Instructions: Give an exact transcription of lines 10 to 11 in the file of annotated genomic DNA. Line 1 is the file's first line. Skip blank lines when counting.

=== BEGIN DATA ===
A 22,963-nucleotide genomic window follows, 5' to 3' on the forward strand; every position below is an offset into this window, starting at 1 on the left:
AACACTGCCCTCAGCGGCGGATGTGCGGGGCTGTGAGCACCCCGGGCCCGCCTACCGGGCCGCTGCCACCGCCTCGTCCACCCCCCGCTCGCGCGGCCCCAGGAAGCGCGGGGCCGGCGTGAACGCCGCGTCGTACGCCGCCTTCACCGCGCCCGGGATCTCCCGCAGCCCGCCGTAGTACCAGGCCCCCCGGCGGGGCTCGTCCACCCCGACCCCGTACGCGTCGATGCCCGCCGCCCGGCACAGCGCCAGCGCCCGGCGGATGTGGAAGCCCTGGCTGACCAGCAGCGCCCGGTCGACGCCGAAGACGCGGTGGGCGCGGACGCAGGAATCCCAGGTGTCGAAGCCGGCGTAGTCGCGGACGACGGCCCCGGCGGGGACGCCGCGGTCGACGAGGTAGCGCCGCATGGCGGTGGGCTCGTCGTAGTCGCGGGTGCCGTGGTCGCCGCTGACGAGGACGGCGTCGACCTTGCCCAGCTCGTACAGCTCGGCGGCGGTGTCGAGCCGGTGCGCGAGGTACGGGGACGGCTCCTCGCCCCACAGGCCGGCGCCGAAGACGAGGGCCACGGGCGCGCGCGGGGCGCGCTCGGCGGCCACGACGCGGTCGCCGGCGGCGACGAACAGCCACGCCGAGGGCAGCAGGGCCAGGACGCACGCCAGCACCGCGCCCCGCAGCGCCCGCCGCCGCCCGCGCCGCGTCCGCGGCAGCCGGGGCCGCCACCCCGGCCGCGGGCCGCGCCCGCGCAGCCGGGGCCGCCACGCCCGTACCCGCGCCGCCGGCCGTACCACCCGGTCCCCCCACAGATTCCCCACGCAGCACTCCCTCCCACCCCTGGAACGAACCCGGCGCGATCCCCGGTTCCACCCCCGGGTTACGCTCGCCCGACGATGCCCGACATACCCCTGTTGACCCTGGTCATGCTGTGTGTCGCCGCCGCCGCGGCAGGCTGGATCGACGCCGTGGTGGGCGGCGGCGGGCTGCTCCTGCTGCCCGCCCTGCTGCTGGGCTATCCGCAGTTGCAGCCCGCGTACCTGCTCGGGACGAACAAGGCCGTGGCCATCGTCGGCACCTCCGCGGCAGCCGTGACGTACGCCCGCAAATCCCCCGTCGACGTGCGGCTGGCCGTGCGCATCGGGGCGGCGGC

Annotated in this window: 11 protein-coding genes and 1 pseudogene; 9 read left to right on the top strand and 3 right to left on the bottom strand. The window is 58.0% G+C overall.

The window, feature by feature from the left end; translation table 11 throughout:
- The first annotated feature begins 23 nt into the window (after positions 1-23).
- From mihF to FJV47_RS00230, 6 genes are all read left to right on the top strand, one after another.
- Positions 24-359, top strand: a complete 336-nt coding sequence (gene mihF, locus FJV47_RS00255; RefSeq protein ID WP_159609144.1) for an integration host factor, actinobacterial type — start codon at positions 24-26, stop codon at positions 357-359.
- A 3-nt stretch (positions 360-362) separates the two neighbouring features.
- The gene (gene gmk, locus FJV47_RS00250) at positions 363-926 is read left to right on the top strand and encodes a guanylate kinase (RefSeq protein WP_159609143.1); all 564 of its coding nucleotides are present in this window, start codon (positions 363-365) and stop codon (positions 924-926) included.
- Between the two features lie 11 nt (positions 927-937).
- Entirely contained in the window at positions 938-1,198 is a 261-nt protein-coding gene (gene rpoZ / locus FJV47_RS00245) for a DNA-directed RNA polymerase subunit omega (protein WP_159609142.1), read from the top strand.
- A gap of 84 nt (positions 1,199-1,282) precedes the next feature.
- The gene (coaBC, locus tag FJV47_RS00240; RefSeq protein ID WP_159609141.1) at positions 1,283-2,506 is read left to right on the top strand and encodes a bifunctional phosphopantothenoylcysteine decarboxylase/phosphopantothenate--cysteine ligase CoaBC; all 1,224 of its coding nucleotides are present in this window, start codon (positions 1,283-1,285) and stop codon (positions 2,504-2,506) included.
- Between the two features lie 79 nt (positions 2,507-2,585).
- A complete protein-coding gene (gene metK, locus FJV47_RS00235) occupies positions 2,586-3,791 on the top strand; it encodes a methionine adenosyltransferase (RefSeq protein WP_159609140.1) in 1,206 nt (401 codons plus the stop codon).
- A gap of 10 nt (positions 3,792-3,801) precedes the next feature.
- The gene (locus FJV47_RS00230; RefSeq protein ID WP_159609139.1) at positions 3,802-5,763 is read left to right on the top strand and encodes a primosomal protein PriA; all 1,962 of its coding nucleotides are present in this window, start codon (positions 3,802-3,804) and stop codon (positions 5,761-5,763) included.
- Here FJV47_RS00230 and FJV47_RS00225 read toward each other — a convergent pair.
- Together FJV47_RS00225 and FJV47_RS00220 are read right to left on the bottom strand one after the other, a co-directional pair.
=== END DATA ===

- Between the two features lie 11 nt (positions 927-937).
- Entirely contained in the window at positions 938-1,198 is a 261-nt protein-coding gene (gene rpoZ / locus FJV47_RS00245) for a DNA-directed RNA polymerase subunit omega (protein WP_159609142.1), read from the top strand.